Types of biopsy

The biopsy consists of a process of extracting a sample of tissue from the body in order to study it microscopically and obtain the diagnosis of a disease.

Frequently, this procedure is used to diagnose some type of cancer, but this type of tests can also be used to identify infections, autoimmune and inflammatory disorders or to check the compatibility of tissues before a transplant.

Biopsies can be classified according to the type of tissue to be removed or according to the method used for it. These tests are carried out in multiple areas of the body, the most common being the bone marrow, the abdomen, the kidney … However, there are so many areas where tissue can be extracted, that it is more clarifying to make a presentation of the different methods than they exist today.

  • 1 What are the types of biopsy?
    • 1.1 Endoscopic Biopsy
    • 1.2 Excisional biopsy
    • 1.3 Stereotactic or stereotaxic biopsy
    • 1.4 Incisional Biopsy
    • 1.5 Biopsy by fine needle aspiration (FNA)
    • 1.6 Core needle biopsy
    • 1.7 Biopsy by perforation

What are the types of biopsy?

Endoscopic Biopsy

It is carried out using a device called a fiber optic endoscope.

This practice consists of introducing a thin and elongated tube with a focusing telescope and a light at its end, which is used to observe some organ that may have developed an abnormality.

This device is also equipped with small tweezers that allow the professional to cut small fragments of tissue.

The most common endoscopic biopsies are performed in the esophagus, stomach (gastrointestinal), in the colon (colonoscopy), in the abdominal cavity (laparoscopy) and in the airways (laryngoscopy and bronchoscopy)

Excisional biopsy

Also called excision biopsy. It refers to the complete removal of a part of the body. It is usually performed in the operating room, under general or local anesthesia using a scalpel or scalpel.

It is a type of biopsy that is frequently used when a larger portion of the tissue is needed or when the lesions are small and are located on the surfaces of the skin or an organ.

It is very common to use this technique when the patient has a single node or small tumor, a lesion on the skin that could be malignant and for lesions in the spleen (this organ must be completely removed, since if only a tissue sample is removed , there was a high probability of internal bleeding during the intervention).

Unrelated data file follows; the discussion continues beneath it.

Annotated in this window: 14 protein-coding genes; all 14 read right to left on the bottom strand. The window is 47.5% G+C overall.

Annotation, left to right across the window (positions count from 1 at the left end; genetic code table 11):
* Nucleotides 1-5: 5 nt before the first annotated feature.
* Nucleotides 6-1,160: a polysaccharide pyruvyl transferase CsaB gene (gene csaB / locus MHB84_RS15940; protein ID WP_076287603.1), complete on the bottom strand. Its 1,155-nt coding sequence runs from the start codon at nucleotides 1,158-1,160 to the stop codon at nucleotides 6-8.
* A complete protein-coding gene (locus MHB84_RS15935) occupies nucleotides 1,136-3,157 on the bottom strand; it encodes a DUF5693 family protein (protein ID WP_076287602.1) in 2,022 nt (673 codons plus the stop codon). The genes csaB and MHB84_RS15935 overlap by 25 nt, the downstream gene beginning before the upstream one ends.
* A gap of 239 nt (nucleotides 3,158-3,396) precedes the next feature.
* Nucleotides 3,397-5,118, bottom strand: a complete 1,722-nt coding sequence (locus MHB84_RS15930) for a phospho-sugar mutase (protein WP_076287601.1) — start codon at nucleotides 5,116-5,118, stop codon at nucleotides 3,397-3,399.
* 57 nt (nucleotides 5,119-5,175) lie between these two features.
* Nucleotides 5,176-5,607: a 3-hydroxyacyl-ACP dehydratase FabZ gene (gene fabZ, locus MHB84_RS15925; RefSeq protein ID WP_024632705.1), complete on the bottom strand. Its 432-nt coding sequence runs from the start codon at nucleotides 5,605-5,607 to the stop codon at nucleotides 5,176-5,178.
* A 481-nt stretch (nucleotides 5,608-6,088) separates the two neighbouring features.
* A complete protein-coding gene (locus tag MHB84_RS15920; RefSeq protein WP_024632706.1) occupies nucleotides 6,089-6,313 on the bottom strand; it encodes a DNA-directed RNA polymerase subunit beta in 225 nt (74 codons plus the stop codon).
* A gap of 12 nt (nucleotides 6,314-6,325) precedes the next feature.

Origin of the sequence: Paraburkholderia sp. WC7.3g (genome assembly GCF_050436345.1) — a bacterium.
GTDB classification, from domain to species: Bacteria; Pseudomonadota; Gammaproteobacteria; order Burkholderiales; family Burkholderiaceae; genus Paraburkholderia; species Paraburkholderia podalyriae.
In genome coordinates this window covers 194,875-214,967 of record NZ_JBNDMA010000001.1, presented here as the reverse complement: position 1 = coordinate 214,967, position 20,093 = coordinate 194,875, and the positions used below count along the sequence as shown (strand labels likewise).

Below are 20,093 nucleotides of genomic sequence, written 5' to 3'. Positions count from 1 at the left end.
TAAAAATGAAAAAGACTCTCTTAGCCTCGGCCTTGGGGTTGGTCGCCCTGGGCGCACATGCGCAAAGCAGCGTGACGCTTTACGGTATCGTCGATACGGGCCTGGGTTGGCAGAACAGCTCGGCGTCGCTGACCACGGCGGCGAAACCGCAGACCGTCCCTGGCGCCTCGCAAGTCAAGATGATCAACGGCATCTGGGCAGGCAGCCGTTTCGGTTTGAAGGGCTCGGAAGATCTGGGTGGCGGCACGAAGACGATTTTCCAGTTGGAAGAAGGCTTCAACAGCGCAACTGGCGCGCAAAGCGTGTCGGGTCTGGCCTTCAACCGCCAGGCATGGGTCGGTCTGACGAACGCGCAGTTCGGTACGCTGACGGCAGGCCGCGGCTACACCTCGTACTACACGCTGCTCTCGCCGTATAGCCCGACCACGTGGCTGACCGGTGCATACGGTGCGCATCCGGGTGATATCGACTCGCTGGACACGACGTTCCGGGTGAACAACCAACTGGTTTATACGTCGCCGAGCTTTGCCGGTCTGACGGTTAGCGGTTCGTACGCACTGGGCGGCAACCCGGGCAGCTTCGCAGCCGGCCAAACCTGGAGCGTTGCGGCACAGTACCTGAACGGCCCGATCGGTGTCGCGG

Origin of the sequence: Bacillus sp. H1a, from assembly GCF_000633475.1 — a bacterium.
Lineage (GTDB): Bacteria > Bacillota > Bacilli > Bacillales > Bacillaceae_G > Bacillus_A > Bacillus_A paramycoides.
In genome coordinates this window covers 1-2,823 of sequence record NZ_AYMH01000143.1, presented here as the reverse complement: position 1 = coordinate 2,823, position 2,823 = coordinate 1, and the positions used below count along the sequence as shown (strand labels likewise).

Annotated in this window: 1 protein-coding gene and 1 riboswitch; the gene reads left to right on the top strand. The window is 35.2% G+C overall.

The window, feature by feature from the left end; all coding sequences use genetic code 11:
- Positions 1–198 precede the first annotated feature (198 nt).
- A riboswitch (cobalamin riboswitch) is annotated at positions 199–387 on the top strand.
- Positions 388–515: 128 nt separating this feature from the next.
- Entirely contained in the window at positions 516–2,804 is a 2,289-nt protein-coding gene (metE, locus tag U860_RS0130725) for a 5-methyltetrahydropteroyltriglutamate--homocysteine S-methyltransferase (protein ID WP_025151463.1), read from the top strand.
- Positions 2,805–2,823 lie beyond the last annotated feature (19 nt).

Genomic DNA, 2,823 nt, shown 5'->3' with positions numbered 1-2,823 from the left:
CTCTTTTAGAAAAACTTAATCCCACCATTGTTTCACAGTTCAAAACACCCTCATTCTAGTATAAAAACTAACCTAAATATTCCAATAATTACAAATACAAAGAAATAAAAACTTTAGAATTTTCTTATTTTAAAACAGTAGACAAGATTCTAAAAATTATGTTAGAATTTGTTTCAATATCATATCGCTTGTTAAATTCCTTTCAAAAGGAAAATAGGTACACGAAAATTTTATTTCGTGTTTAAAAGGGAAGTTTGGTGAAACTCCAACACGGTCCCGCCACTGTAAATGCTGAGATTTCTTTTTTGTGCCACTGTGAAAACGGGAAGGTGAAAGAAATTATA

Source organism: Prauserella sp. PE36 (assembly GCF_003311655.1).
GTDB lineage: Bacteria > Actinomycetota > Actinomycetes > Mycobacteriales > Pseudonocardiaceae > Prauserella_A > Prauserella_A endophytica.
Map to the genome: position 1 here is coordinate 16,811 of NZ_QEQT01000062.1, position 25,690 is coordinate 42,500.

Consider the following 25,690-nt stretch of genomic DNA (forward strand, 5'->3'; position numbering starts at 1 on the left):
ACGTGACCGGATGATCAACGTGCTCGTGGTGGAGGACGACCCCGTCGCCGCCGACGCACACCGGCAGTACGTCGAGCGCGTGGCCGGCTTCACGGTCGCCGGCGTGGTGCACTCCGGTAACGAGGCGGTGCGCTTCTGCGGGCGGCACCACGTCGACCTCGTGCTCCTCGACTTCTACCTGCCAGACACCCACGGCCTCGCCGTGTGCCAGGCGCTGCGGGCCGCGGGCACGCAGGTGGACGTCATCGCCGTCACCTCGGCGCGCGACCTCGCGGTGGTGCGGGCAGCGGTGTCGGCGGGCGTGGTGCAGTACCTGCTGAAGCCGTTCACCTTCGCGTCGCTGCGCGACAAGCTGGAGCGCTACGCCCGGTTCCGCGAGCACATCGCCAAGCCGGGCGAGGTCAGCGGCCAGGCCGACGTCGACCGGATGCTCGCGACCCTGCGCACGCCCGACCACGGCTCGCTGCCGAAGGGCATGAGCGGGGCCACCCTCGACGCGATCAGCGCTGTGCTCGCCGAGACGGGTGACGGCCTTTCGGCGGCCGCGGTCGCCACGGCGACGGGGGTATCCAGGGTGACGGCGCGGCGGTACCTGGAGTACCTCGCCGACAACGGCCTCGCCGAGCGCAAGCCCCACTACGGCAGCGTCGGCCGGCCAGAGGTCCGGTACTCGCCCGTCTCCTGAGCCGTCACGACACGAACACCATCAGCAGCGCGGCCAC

Stereotactic or stereotaxic biopsy

It is a technique that relies on various imaging tests obtained with a three-dimensional explorer device that allows locating the exact point where the lesion or tumor that needs to be removed is located.

This facilitates the appropriate coordinates where the doctor must influence. It is frequently performed with tumors in the breasts that cannot be palpable and in the brain.

Incisional Biopsy

The procedure itself is very similar to the previous one, however, in this type of biopsy only one or more representative fragments of the tissue to be analyzed are surgically removed.

It is usually performed more often in soft tissue tumors such as muscles, brain, kidney, liver, lung, etc., in order to distinguish if there is a benign or malignant pathology or because the damaged area is not easily identified .

Fine needle aspiration (FNA) biopsy

It consists of the incision of a small-gauge needle in the plane where the lesion is located, and the subsequent suction of a cellular sample of the tissue to be analyzed.

It is used mainly in organs located in deeper areas (lung, pancreas, liver …).

People who undergo this medical test can be anesthetized locally, but it is not an intrusive test that causes undue discomfort.

The negative aspect of this technique is the complication of preserving the architecture of the tissue that is removed. This means that it is sometimes impossible to establish the malignant potential or invasive capacity of the lesion.

Core needle biopsy

Also called a puncture or tru-cut biopsy. This technique is carried out with a kind of automatic gun that projects a hollow needle in the desired region and allows the extraction of tissue not only made up of its cells, but also by other elements (connective tissue, lymphatic vessels, microcapillaries, etc.) that allow the malignant potential of the lesion to be more accurately established.

Professionals can be guided to perform this test both by palpation and by an imaging technique. On the other hand, patients receive local anesthesia in the area to be studied.

Perforation biopsy

Also called Punch. Characterized by using a hollow cylindrical blade with which samples of the deepest skin layers are taken (the extracted area is colloquially called “apple core”). Patients receive local anesthesia before the physician rotates the implement on the skin, until all surface layers can be pierced.

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